We have a lot of occult traditions that exist which are syncretic, did a great deal of cultural borrowing, and in some cases can be argued that back in the day what they did with what they took was problematic. A fantastic example of this is the Hermetic Order of the Golden Dawn, which borrowed from the Jewish Kabbalah and made an entirely new tradition complete with elements from both pagan and Christian elements, and the mess that they made of Egyptian religion and its gods. Is what they did to the Jewish Kabbalah cultural appropriation? Unfortunately, yes. And being Jewish myself this is something I am painfully familiar with: the constant, painful irony of running into “Kabbalists” and ceremonial magicians who either make anti-Semitic jokes in my presence or outright tell them to me because they have no idea that the polytheistic witch and priestess in front of them comes from a Jewish background.
Since these Golden Dawn practices and their offshoots have been going on for well over a century there’s very little we actually can do about it. Like my own discussions on initiatory Wicca vs neo-pagan Wicca, the cat is out of the bag, the horse has long left the barn, and there’s not much we can do about it other than become educated, educate, and move forward. But people cannot use being involved in the Golden Dawn and similar traditions as an excuse to engage in further cultural appropriation.
Cultural appropriation is definitely an issue in the pagan, polytheist, and occult communities, but often the real problems are overlooked in favor of non-issues. In addition there are people who have significantly less than pure intentions who are attempting to borrow terminology meant to help the disenfranchised and marginalized communities in order to use it against them and anyone who supports them, and we must be vigilant against this. At the same time, people need to learn how to handle elements from other cultures respectfully and with full understanding of what they are doing, especially when it comes to cultures that were colonized by their ancestors.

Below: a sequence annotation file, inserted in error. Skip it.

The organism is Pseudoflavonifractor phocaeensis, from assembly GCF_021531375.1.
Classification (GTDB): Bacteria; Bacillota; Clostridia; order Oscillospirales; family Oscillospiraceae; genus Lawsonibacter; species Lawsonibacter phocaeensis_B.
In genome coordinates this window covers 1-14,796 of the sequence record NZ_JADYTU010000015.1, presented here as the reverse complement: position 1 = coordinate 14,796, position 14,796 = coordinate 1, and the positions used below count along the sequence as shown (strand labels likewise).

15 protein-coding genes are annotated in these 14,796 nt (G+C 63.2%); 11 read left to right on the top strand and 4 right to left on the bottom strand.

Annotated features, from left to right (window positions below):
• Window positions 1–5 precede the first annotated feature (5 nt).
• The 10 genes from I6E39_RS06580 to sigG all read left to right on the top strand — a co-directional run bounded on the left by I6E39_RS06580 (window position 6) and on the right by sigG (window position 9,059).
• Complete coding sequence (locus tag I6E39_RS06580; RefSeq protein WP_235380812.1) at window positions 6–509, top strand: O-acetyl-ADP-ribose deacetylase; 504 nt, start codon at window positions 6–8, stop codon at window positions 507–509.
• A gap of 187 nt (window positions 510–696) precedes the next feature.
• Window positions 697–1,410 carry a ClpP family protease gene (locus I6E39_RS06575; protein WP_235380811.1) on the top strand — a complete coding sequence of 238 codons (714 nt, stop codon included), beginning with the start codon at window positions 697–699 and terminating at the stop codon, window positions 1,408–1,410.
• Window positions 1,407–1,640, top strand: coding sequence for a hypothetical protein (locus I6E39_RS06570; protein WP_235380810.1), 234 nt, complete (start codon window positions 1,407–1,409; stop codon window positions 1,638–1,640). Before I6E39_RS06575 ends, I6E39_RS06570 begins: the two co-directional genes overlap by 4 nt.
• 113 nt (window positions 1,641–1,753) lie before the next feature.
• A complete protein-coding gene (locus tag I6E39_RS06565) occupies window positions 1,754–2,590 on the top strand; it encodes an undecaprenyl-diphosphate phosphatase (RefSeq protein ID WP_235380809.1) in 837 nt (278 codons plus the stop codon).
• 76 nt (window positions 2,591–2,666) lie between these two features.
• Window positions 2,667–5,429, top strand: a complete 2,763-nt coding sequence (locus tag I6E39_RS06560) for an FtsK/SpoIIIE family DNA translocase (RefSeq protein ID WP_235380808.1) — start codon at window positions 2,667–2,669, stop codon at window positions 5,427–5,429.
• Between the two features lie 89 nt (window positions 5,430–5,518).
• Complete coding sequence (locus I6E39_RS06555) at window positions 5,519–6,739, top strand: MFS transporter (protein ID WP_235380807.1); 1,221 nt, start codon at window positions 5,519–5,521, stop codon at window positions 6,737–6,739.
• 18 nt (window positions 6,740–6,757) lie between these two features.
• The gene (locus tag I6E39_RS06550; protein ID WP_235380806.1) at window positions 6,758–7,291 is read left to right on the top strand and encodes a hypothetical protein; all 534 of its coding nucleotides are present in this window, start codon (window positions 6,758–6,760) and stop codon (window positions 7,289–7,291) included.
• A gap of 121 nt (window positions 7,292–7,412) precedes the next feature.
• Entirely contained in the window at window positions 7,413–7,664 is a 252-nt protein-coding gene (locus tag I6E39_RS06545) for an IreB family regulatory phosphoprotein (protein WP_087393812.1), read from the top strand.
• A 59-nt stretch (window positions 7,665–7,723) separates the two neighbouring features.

It is true that in both ancient and modern times, cultures have intermingled and mixed. The Greek Magical Papyri alone is a mix of Greek, Roman, Jewish, and Egyptian mysticism. There is nothing inherently wrong with either syncretism or eclecticism, but as many who are involved in such practices will tell you it’s very difficult to combine cultures without a genuine understanding of what you are combining–and cultural appropriation is rooted in that lack of genuine understanding.
When in doubt, talk with people from that culture. Listen to them, learn from them. If you genuinely want to be a part of a particular tradition and undergo the necessary steps to learn it correctly so that you don’t unintentionally disrespect it, you can do that. It’s not unlike traveling to a foreign country: you need to learn the language and the customs in order to avoid being that ugly tourist.